Before you can build a circuit, you need to know how to connect the parts together. To do this, we are using a solderless breadboard, which is a prototyping tool that is used to connect parts together without permanently bonding them (not using solder, which is a metal that you melt onto wires to connect them). A solder less breadboard has holes in it where you put the wires in to connect them to each other. A picture of a breadboard is shown below to demonstrate how a breadboard is used to connect components together.

Figure 1: Picture of a Breadboard. Every wire is connected only to wires of the same color. (click on the picture to make it bigger)

In Figure 1 above, the wires are connected to all of the wires that are the same color. There are four rails (holes that are electrically connected) that go down the left and right sides of the breadboard. These rails are connected vertically. For example, on the left most rail, all of the red wires are connected to each other and all of the blue wires are connected to each other, but the blue wires are not connected to the red wires. These are usually where you place battery power, with positive voltage on the side of the rail with the red line (this has the red wires in it) and the negative voltage on the rail next to it (this rail has blue wires in it). The middle part of the breadboard has rails that electrically connect the holes horizontally (as the green and yellow wires show). This part of the breadboard is separated into two sections (the green wires are all connected, and they are not connected to the yellow wires). For a true test of connectivity, see if you can explain why all of the grey wires are connected to each other.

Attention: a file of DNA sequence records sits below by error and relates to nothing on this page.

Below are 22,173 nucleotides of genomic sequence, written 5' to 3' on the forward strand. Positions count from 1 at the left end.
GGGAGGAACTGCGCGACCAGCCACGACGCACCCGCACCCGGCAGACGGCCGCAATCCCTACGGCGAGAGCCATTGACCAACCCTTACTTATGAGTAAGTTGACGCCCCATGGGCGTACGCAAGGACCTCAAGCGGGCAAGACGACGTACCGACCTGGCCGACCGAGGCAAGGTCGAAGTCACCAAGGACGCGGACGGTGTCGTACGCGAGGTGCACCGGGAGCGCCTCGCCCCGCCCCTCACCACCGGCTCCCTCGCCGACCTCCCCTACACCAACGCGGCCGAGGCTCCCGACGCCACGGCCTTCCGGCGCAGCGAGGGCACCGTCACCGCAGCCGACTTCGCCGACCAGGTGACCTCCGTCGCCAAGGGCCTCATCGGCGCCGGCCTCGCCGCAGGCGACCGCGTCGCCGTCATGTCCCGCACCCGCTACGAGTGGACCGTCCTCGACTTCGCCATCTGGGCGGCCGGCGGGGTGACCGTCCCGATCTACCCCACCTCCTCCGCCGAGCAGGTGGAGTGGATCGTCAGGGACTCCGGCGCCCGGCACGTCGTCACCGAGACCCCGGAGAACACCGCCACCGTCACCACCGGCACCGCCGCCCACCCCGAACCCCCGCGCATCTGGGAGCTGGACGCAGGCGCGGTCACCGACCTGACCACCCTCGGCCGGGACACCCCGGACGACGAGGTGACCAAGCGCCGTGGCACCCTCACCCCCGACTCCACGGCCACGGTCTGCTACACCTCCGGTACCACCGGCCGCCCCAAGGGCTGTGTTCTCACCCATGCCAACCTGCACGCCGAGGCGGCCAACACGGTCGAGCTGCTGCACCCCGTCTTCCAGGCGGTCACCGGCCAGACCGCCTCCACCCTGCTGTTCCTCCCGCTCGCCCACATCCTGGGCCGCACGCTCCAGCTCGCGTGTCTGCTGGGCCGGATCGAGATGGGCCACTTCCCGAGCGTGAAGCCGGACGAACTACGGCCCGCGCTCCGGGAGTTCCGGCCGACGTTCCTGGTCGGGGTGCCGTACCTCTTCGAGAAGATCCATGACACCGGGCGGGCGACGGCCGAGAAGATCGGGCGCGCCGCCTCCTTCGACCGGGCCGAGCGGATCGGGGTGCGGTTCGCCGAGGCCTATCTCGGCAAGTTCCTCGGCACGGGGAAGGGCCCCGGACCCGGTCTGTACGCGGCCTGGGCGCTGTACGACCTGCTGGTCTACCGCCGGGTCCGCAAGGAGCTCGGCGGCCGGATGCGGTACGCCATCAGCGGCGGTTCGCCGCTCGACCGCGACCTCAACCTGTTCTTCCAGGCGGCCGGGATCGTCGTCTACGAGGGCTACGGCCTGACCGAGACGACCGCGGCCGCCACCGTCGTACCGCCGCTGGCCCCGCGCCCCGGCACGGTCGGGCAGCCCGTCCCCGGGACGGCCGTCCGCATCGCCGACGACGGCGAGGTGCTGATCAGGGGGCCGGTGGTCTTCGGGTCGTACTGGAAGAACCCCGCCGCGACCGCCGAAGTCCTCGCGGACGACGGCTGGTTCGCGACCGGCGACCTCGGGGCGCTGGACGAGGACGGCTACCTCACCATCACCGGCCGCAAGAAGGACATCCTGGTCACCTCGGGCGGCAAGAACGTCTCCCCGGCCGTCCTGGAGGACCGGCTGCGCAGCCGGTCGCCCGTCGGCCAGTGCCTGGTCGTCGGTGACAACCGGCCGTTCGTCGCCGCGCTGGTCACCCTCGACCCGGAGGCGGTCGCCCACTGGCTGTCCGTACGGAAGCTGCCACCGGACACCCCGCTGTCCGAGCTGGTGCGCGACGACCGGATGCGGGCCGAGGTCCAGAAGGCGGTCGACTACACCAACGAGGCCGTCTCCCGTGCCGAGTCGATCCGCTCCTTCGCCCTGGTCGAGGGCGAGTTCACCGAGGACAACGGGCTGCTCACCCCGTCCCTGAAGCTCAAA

The materials that are required to do this lab are: a 9V battery, 9V battery clip, LED (any color), assorted resistors, solder less breadboard, wire, wire strippers (for cutting different lengths of wire). You need to connect the battery, LED, button and resistor on the breadboard so that electricity can flow from the positive terminal of the battery (red wire), through the button, then the LED (through the positive [longer] leg of the LED) to the resistor, and then to ground (negative voltage, or the black wire in Figure 2 below).

Figure 2: Lab 1 Breadboard Picture (click on the picture to make it bigger)


Lab Description:

Build a circuit to turn on an LED using a push button. Calculate the resistor value (how much resistance) that is required to have only 0.02 Amperes (20 mA) go through the LED. The circuit is shown on a breadboard in Figure 2 and the schematic is shown in Figure 3.

Extra Credit:

Find the resistance values you would need for the current consumption to be 5 mA, 10 mA, 15 mA. Build these circuits too and see how the light coming from the LED is effected. Why does this happen?